On my return to Indiana I renewed my efforts to produce the hybrid and numerous attempts during the next five years were again unsuccessful. No fruit ever developed on the naranjilla as a result of the cross, and although the reciprocal cross yielded several fruits, not a single seed was found.

My next trip to Ecuador was in 1988, and 1 did see a number of what appeared to be normal naranjillas. On two occasions our hostess in Quito purchased some and I was puzzled because I failed to find a single seed in any of the fruits. The answer was provided when Jorge Soria and I made a trip to the new station that had been established for the naranjilla at Palora. Although Palora at an altitude of 950 m is too low for the best growth of the naranjilla, the hybrid thrives there. We learned that a few years earlier some weeds near a field where the hybrids had been growing had been sprayed with 2-4,D. It was later noted that the hybrids downwind of the spray had fruits about twice the size of the other plants. Since that time hybrids in flower have deliberately been sprayed with a very dilute solution of 2-4,D to produce larger fruits, such as those we had seen in Quito. In 1990 it was estimated that two thirds or more of the crop in Ecuador resulted from hybrids sprayed with 2-4,D (J. Soria, pers. commun.).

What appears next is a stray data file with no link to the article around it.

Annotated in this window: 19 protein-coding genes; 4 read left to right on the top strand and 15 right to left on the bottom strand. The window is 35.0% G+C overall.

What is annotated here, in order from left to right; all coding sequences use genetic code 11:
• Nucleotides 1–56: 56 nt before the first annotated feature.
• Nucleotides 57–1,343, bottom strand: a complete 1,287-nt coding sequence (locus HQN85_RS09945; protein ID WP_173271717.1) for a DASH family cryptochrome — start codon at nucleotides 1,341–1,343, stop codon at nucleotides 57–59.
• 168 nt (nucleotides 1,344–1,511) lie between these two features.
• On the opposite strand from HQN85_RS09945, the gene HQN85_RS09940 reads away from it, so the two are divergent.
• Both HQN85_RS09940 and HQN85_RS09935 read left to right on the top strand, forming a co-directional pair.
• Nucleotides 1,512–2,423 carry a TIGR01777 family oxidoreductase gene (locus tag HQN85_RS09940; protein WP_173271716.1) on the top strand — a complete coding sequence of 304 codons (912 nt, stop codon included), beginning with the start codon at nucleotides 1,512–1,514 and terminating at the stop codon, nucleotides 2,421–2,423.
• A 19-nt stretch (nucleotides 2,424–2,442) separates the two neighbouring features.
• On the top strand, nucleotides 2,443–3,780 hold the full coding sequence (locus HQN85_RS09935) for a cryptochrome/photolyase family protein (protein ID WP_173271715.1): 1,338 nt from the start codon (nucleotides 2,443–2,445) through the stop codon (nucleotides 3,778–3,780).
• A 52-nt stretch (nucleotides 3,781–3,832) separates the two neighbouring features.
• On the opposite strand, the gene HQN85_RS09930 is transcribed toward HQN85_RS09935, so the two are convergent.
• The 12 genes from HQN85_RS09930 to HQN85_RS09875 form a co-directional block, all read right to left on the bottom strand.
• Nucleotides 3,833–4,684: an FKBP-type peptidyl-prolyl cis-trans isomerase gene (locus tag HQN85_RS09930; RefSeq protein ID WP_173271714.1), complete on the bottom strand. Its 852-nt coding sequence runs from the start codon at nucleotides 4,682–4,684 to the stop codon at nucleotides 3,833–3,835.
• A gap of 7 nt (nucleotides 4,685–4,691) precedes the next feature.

Again following my return to Indiana I attempted to make the hybrid. using some new accessions that I had acquired from Victor Rodriguez as well as my older ones. In addition to my own desire to obtain the hybrid, there were other reasons for producing it as well. First, the hybrid being grown in Ecuador was very uniform, possibly constituting a single genotype, and hence likely had great genetic vulnerability. Secondly, I thought that it might be possible to produce a larger fruited hybrid by using a large fruited cocona as a parent eliminating the necessity of spraying with 2-4,D. Again a number of fruits was formed when the cocona was used as the female parent. In order to attempt embryo rescue, my colleague Martha Crouch examined a very young fruit in search of embryos. None was found. The other fruits were allowed to reach maturity and in one of them two partially developed seeds were found. These were planted on a nutrient medium (Miller, 1969) supplied by Carlos Miller. Both germinated and were transplanted to soil six weeks later. The parents of this hybrid were a domesticated cocona which I had collected at Yanzatza, Ecuador (8255) and the variety Baeza roja of the naranjilla.